But we still had as of the time we last looked, at least one perhaps two, perhaps three, of these agency associations who were not growers.

But let me suggest that that is the fallacy of this kind of a test.

If all we’re looking for is a grower, isn’t it really a senseless act for us to say that these 19% of these agency associations, go out and buy yourself a couple of acres of oranges, that is not the answer to our problem.

It doesn’t make sense to have the packing house have a acres of oranges and say this is a technical statute, you got to be a grower, now you are grower and the slate is clean, that isn’t our problem.

Abe Fortas:

Do you think it’s essential to define growers that way that is say, that is to say —

Seth M. Hufstedler:

No —

Abe Fortas:

— the growers, that if you are going to — that any definition of growers would have to admit into that select company?

Seth M. Hufstedler:

No —

Abe Fortas:

Who owns a couple of acres even though he may have an investment of $100 million in packing plant —

Seth M. Hufstedler:

I suppose thought we’d have to draw the line some place, wouldn’t we?

He does become a grower at some point.

Abe Fortas:

Well that’s the law from the — is a classical phrase.

Seth M. Hufstedler:

But let me come back to our central issue, my time is running short and I’ll try to make two or three points rather quickly.

Earl Warren:

Well I would like to know one thing more before you get to that.

About 15% of these packing houses now are in Sunkist.

Suppose the figured were just reverse 85% of them were in the Sunkist and the other 15% out, would that change your position any here?

Seth M. Hufstedler:

It would not change my position at all Your Honor so long as all the economic benefits were returning to the grower.

So long as the middle men —

Earl Warren:

In this situation — I mean with the organizational system just as it is, would it make any difference in your argument if the figures were reversed and 85% of the product were agency and agency controlled and 15% without?

Seth M. Hufstedler:

No Your Honor it wouldn’t and let me put what seems to me to be a clear example.

The Winckler case has already said that a 100% of the — all of these growers could organize into one association.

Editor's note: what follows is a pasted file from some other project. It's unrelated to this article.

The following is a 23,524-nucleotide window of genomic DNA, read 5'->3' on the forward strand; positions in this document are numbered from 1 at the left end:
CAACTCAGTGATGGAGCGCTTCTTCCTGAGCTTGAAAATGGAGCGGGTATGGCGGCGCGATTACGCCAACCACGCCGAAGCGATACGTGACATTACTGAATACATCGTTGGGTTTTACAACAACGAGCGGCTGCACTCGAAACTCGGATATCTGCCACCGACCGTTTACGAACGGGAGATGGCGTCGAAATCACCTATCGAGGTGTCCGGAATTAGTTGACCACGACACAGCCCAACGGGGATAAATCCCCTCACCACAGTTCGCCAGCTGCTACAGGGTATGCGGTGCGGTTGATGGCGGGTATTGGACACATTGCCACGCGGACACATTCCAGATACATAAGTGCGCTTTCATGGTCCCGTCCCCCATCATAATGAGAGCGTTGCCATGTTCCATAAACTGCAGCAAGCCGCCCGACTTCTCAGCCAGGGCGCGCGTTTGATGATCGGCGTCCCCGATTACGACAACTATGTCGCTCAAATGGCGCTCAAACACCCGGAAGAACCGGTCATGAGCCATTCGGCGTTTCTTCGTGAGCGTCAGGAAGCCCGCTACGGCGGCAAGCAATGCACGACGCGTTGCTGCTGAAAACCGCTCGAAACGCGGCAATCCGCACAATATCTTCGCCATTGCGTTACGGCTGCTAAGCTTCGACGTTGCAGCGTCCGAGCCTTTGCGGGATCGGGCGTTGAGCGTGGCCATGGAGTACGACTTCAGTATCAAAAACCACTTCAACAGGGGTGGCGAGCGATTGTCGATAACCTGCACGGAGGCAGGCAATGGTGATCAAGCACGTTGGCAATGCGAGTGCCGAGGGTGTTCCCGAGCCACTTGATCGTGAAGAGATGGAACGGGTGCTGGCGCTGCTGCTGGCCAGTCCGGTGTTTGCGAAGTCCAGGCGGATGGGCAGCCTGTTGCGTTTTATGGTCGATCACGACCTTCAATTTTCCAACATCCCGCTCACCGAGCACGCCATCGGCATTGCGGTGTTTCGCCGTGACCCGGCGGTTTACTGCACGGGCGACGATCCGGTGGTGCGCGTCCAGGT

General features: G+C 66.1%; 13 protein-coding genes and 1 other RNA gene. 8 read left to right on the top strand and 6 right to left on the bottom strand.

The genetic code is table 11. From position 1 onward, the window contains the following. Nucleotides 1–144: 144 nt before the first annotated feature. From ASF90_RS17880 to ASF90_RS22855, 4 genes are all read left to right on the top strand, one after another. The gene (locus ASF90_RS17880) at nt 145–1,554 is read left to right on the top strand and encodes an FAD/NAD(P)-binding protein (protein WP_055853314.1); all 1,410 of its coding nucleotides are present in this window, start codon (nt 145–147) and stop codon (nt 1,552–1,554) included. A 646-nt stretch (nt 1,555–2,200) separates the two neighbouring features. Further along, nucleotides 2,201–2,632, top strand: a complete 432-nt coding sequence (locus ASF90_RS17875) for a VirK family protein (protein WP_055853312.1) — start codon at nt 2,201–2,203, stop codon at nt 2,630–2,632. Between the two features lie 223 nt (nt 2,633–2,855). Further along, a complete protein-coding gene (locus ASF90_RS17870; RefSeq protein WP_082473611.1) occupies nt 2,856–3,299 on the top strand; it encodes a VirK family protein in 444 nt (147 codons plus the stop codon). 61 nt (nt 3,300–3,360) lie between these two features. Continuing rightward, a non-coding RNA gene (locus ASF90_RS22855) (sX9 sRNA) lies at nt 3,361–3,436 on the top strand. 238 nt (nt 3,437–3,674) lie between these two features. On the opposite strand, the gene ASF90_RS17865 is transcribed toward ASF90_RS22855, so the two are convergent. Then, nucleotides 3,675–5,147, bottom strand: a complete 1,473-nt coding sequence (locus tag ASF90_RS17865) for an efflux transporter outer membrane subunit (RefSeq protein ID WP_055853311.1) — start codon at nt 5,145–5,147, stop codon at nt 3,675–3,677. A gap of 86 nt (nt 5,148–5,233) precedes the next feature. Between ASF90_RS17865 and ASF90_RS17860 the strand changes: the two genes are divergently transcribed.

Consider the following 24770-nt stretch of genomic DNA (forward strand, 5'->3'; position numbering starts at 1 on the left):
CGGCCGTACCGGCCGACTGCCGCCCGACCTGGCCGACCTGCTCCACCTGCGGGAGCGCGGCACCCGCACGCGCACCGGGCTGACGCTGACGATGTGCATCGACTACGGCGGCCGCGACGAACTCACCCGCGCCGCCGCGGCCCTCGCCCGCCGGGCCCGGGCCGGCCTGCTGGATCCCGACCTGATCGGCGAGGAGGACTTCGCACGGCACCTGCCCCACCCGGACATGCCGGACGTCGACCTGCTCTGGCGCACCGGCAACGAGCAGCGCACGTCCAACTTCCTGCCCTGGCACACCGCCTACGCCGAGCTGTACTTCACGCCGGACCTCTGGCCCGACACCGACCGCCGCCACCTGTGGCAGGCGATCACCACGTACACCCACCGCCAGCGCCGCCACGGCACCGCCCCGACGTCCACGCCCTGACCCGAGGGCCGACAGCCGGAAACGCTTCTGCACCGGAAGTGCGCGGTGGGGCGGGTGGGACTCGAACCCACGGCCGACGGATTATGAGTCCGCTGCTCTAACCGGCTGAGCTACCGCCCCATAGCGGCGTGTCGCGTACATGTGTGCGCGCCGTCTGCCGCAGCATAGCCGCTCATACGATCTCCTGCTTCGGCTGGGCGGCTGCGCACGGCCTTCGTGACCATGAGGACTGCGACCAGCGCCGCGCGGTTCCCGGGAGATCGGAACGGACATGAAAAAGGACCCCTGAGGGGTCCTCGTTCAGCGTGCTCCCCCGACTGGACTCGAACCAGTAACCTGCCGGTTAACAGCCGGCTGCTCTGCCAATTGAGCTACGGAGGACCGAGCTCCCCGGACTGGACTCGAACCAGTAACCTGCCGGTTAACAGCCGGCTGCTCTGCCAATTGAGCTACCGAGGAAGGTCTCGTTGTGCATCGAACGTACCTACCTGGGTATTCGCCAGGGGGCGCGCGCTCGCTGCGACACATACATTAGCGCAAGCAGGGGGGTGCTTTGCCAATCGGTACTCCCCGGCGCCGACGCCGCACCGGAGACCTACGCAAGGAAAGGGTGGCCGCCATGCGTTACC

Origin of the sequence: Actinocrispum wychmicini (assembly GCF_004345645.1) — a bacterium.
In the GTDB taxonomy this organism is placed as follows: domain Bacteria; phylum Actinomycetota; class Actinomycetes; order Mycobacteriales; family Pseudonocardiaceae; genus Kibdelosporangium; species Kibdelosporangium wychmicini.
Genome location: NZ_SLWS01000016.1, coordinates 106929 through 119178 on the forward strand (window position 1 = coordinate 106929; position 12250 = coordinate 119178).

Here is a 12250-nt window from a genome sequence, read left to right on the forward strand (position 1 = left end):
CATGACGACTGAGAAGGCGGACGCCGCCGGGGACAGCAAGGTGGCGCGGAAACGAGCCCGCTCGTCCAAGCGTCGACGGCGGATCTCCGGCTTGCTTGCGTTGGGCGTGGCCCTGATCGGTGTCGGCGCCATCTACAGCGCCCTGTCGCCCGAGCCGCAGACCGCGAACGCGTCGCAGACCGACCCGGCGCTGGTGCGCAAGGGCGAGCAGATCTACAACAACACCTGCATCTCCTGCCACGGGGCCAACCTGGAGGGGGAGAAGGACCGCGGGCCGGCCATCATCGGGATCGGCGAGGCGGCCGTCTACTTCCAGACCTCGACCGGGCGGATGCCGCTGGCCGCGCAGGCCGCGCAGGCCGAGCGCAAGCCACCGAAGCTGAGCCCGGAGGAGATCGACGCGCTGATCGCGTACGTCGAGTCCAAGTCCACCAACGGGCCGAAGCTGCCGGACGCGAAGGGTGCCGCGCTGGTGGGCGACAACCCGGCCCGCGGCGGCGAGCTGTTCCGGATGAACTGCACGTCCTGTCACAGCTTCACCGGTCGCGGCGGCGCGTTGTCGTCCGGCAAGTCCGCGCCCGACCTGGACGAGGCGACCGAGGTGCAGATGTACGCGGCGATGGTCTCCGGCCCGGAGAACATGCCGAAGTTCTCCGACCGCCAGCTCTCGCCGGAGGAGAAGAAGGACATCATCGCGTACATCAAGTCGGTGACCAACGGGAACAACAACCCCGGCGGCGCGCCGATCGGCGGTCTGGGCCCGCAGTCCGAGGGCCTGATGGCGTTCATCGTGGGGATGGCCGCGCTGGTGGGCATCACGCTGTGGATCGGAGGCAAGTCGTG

Let’s avoid the membership problem, because it’s that label that follows it and let’s suppose we organize a single cooperative with 12,000 growers or however many there are, as the members and the cooperative markets the fruit, is there any question that that cooperative now having a 100% of the fruit could contract with all of the packing house agencies to do exactly what they are doing now?

To bring the fruit in from the grove, to wash it, to pack it, to ship it and is there any question if they wanted to, those growers and their cooperative could say, not only do we want you to do that we want you to be our marketing agent.

Capper-Volstead says they can have a marketing agent.

Now essentially every function that the agency association performs is a clear cooperative legitimate cooperative activity.

Certainly the washing, packing, sorting, shipping, that’s a legitimate activity.

The farmers can hire someone to do that, what about the marketing?

Well to the extent that they participate in the marketing that’s a legitimate activity.

Now if we could have those associations as our marketing agent and have them do everything then Mr. Chief Justice is it not appropriate to say to those agency associations, I as a farmer want you to represent me in this Sunkist system, you are my representative and is he not doing a great deal less than marketing the fruit.

Now what are these terrible things that these members in Sunkist —

Earl Warren:

But to answer that, couldn’t they say well — but you wouldn’t have rights through our Board of Directors to determine the policy of the organization and at the same time have the right as a packing house to fix your price for dealing with us at any level which you wish.

Seth M. Hufstedler:

Yes, that might very well be — I am not, I am not sure whether that’s right or not, but let me suggest that is not the fact here.

We were talking about that a few moments ago when we got off on to another subject.

The grower selects the agency association to represent him, other growers select the cooperatives.

If I as a grower don’t want the agency association representing me, I can join a cooperative and I can participate that way in the Sunkist system.

Seth M. Hufstedler:

The eventual Board of Sunkist is made up off those person elected by the district exchanges.

Now throughout —

Earl Warren:

How many houses?

Seth M. Hufstedler:

Well there are now 17 or 18 Your Honor, there is one association in process as a district exchange.

Earl Warren:

But they are association of packing houses?

Seth M. Hufstedler:

They are associations of packing houses that’s correct.